Monday, November 30, 2015

Come After Me

But how can they call on him in whom they have not believed? And how can they believe in him of whom they have not heard? And how can they hear without someone to preach? And how can people preach unless they are sent? As it is written, “How beautiful are the feet of those who bring [the] good news!”  Romans 10:14-15

“Come after me, and I will make you fishers of men.” At once they left their nets and followed him.  Matthew 4:19-20

The first rule is simply this: 

live this life
and do whatever is done,
in a spirit of Thanksgiving. 

Abandon attempts to achieve security,
they are futile,

give up the search for wealth,
it is demeaning,

quit the search for salvation,
it is selfish,

and come to comfortable rest
in the certainty that those who
participate in this life
with an attitude of Thanksgiving
will receive its full promise.

(From Always We Begin Again: The Benedictine Way of Living by John McQuiston II)

Our readings contrast two kinds of people – those who hear and believe and those who hear and ignore.  The first group is the smallest of the two.  On this Feast of St. Andrew, we focus on the success of his calling (and that of his brother) as an example for us to imitate. The brothers immediately left their life behind and followed Jesus.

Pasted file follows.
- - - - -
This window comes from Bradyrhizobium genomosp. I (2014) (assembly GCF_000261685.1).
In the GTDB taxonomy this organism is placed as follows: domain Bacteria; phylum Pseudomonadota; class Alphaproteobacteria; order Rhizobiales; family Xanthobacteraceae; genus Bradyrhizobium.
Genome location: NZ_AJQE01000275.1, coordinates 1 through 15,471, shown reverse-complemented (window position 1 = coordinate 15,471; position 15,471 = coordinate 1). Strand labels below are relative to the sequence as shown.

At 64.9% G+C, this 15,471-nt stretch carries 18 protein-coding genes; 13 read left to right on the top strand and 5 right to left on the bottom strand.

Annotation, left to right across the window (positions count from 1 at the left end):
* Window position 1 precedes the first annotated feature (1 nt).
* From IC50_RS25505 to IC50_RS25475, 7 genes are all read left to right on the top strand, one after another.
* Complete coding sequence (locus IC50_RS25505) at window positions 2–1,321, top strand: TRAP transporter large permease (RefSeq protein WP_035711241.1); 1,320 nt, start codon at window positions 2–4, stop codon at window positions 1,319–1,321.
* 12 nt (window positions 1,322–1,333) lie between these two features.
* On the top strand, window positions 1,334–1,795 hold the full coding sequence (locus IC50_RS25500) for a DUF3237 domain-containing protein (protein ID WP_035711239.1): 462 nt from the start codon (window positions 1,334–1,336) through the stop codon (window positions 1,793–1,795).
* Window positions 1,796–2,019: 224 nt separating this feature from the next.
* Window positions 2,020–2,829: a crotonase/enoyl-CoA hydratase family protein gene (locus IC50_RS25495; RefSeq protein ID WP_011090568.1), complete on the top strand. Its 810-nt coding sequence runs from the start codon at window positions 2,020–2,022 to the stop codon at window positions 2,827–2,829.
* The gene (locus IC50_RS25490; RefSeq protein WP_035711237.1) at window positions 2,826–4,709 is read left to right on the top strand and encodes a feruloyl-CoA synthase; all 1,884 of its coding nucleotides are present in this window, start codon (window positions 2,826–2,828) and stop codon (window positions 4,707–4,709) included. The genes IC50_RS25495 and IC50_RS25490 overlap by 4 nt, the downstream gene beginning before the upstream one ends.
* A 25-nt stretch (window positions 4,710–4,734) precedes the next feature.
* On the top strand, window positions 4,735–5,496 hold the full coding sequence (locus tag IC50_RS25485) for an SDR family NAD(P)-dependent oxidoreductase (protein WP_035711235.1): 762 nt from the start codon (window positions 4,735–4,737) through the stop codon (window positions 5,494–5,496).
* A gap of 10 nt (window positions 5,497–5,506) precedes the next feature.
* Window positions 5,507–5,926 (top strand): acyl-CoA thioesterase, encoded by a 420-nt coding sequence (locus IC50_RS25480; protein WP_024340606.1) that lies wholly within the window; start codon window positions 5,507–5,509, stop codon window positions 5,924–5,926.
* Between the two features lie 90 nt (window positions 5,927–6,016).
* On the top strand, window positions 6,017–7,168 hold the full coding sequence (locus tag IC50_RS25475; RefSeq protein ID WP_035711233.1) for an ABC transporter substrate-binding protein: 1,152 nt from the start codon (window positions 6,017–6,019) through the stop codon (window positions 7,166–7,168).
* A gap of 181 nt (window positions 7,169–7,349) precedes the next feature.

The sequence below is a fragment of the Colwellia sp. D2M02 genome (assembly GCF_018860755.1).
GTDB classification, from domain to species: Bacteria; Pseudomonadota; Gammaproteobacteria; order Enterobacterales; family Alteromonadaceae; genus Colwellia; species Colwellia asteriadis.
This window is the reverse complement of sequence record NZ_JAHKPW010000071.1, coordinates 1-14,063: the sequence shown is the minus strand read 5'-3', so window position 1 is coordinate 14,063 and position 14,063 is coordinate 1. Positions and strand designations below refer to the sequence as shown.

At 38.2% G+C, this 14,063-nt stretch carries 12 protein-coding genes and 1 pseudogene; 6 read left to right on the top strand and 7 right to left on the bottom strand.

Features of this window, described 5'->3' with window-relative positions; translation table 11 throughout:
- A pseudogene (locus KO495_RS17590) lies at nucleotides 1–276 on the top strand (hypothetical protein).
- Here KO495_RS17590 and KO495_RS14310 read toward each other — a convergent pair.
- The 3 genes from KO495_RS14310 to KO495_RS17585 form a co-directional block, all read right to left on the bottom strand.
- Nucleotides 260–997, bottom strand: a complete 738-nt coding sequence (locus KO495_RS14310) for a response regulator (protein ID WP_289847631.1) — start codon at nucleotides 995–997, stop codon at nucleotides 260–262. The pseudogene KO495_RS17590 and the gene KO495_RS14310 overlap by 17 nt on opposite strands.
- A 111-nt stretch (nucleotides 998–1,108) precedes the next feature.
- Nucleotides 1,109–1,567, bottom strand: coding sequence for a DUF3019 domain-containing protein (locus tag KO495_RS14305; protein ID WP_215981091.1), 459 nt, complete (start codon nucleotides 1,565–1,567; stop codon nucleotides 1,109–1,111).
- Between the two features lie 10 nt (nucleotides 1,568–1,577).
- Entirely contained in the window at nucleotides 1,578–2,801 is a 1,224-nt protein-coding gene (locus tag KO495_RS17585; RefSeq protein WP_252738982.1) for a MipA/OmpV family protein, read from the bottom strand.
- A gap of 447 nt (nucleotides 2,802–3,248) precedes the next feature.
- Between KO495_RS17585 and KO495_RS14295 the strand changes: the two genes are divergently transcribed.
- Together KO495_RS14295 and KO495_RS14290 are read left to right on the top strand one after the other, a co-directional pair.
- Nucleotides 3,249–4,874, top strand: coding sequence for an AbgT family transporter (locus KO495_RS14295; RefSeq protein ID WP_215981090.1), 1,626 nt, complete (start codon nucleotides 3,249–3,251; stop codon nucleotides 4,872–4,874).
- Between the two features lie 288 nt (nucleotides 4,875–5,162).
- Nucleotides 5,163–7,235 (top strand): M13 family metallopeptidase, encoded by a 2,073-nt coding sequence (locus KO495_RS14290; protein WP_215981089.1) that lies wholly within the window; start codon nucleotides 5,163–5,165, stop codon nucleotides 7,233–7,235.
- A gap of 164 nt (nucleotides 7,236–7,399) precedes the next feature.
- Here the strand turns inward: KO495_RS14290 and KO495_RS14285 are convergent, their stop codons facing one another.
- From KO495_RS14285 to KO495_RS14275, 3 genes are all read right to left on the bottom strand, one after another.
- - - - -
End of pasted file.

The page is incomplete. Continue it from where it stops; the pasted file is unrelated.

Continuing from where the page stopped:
But why?  We have no hint of what was so compelling about the words and deeds of this Jewish son of a carpenter.  They just did.  On this the first weekday of the first week in Advent, we get a prime example of disciples who were willing to change when they encountered the Word of God. 

Change.  Like St. Andrew, we are asked to do nothing less.  We are asked to change when we are in the presence of God.  We are asked to respond when we are put to the test of St. Andrew. As we learned in life and in the reading from Romans, many more do not accept the call to conversion, repentance and change.   As often in the past, many people in Israel did not accept the prophetic message delivered in their midst.  Have we a better record?

We celebrate both those who bring Good News and those whose ears are open. The parts of the body that bring the messenger with welcome news are praised.  “How beautiful are the feet of those who bring [the] good news!”  Also, remember Luke 11:27 (“While he was speaking, a woman from the crowd called out and said to him, “Blessed is the womb that carried you and the breasts at which you nursed.”)

Do what you can to open your ears and heart this season as we begin again our feeble, human attempts. We do not always want to be in the majority.  Sometimes, being in the minority is just right.

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